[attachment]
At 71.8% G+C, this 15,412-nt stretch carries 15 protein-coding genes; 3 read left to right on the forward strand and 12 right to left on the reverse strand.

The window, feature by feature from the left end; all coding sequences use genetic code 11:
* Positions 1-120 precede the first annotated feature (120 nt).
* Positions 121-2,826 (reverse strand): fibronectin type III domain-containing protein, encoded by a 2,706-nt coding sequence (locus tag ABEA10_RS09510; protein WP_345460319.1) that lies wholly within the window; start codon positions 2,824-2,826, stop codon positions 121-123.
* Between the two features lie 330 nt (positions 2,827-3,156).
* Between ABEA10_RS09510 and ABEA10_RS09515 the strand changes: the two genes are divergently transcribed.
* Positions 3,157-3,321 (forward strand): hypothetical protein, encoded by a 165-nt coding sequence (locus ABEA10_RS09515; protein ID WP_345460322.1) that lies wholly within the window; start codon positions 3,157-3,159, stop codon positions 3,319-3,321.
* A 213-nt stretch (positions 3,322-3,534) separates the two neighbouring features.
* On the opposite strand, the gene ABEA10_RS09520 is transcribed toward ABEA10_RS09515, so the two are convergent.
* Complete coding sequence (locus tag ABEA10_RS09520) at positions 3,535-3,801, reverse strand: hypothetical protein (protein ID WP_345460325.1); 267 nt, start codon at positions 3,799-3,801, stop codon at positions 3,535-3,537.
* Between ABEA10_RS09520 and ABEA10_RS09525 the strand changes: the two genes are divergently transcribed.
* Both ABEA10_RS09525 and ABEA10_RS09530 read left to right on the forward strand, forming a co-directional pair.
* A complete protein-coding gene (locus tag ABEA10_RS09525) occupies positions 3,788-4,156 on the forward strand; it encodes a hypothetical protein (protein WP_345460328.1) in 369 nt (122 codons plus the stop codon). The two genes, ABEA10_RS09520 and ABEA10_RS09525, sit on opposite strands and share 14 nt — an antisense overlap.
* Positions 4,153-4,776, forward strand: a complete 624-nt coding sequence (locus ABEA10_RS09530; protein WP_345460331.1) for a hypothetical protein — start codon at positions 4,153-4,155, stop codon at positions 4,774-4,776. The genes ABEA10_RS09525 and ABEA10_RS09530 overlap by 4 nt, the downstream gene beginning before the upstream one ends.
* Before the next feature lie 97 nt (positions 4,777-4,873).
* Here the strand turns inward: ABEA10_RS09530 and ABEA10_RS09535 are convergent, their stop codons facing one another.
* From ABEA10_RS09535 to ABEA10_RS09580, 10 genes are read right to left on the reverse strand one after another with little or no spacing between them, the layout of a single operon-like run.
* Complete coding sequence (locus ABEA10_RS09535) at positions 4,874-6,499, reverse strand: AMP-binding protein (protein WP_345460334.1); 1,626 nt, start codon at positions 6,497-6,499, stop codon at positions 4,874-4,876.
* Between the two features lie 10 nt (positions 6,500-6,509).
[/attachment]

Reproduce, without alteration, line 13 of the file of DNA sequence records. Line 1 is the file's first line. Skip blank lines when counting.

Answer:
* A complete protein-coding gene (locus tag ABEA10_RS09525) occupies positions 3,788-4,156 on the forward strand; it encodes a hypothetical protein (protein WP_345460328.1) in 369 nt (122 codons plus the stop codon). The two genes, ABEA10_RS09520 and ABEA10_RS09525, sit on opposite strands and share 14 nt — an antisense overlap.